nep-cta New Economics Papers
on Contract Theory and Applications
Issue of 2019‒05‒27
four papers chosen by
Guillem Roig
University of Melbourne

  1. Reciprocity in dynamic employment relationships By Matthias Fahn
  2. Endogenous Social Preferences in Bargaining and Contract Enforcement By Tetsuo Yamamori; Kazuyuki Iwata
  3. Hospital Competition in the Netherlands : An Empirical Investigation By Berden, Carolien; Croes, R.; Kemp, R.; Mikkers, Misja; van der Noll, Rob; Shestalova, V.; Svitak, Jan
  4. Testing for collusion in bus contracting in London By Waterson, Michael; Xie, Jian

  1. By: Matthias Fahn
    Abstract: This paper explores how a relational contract establishes a norm of reciprocity and how such a norm shapes the provision of informal incentives. Developing a model of a long-term employment relationship, I show that generous upfront wages that activate the norm of reciprocity are more important when an employee is close to retirement. In earlier stages, direct incentives promising a bonus in exchange for effort are more effective. Then, a longer remaining time horizon increases the employer’s commitment. Generally, direct and reciprocity-based incentives reinforce each other and should thus optimally be used in combination. I also show that more competition can magnify the use of reciprocity-based incentives. Moreover, with asymmetric information on the employee’s responsiveness to the norm of reciprocity, an early separation of types is generally optimal. Then, the principal might benefit from asymmetric information because a firing threat is only credible if the employee potentially is not reciprocal.
    Keywords: reciprocity, relational contracts, dynamic incentives
    JEL: C73 D21 D22 D86 D90 D91
    Date: 2019
  2. By: Tetsuo Yamamori; Kazuyuki Iwata
    Abstract: In this study, we explore the impact of the endogenous nature of social preferences in bargaining on contract enforcement. For this purpose, we conduct laboratory experiments based on a one-shot gift exchange game in the context of firm-worker relationships. Our design admits two types of worker proposals on the contracts to his/her firm, defined as cheap talk. One contains only the desirable wage of the worker, while the other additionally contains his/her future effort. We find that worker preferences become biased in a more self-serving direction by making proposals in bargaining. That is, both types of worker cheap talk undermine reciprocity, thus deteriorating efficiency in an incomplete contract. Additional experiments show that the negative effect of cheap talk in bargaining is robust even for repeated interactions. By contrast, worker proposals including future efforts lead to successful coordination, which outweigh the negative effect on reciprocal behaviors.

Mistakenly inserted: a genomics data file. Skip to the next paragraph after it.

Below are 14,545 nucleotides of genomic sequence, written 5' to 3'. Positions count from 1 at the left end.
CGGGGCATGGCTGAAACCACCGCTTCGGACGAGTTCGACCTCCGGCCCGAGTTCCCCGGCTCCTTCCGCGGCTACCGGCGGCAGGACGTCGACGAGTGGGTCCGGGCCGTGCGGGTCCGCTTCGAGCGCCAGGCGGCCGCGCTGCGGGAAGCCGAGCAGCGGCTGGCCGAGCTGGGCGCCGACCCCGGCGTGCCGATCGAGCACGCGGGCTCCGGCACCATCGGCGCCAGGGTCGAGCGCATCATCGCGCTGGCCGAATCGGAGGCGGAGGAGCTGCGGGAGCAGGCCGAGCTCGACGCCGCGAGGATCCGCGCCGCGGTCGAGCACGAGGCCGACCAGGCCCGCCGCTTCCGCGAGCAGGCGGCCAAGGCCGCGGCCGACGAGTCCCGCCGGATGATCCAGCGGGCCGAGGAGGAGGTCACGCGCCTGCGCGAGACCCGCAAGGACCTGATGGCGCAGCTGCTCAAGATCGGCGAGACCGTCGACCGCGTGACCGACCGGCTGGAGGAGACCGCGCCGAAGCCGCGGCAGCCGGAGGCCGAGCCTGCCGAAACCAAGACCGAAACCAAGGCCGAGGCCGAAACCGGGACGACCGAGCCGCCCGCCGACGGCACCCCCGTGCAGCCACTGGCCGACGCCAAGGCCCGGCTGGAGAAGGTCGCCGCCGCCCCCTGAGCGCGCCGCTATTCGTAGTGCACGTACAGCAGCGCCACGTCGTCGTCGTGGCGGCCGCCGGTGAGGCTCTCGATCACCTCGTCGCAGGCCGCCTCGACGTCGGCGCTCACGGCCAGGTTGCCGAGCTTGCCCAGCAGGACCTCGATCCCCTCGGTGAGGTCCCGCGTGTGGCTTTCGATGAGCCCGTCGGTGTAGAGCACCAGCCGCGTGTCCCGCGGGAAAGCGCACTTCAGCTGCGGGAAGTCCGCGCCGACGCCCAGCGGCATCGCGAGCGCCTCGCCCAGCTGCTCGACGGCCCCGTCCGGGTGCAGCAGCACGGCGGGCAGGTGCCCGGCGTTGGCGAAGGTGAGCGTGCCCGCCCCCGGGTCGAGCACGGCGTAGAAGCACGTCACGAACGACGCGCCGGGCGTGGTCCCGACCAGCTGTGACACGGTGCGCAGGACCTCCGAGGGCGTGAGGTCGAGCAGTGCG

Date: 2019–05
  3. By: Berden, Carolien; Croes, R.; Kemp, R.; Mikkers, Misja (Tilburg University, TILEC); van der Noll, Rob; Shestalova, V. (Tilburg University, TILEC); Svitak, Jan (Tilburg University, TILEC)
    Abstract: The Dutch government introduced managed competition to the health care sec- tor in 2006. In this regulatory framework insurers compete for enrollees and providers compete for contracts with insurers. The resulting contracts are de- termined by bargaining, which outcome depends on the relative position of the provider. In this paper, we compare how commonly used market power indi- cators predict bargaining outcomes. We combine 2013 transaction data with bilateral contract data. Our empirical models explain the relative dierences in hospitals' revenues while controlling for dierences in the complexity of patients. Four indicators are used: the logit competition index (LOCI), willingness-to-pay (WTP), Elzinga-Hogarty market share and a rule-of-thumb market share. We nd that WTP and LOCI perform best empirically.
    Keywords: hospital competition; market power; bargaining
    JEL: I11 L44 L13 D22
    Date: 2019
  4. By: Waterson, Michael (University of Warwick); Xie, Jian (University of Warwick)
    Abstract: We investigate the London bus market, a large market with regular procurement of bus services, for possible collusion using a wide variety of techniques, making use of the data at our disposal. There is little evidence of collusion in bidding for contracts apparent from our data, despite some features of the market that might lead to collusive behaviour.
    Keywords: Cartel behaviour ; Procurement ; Detecting Cartels ; Bus market
    JEL: D44 L41 L92 D22
    Date: 2019

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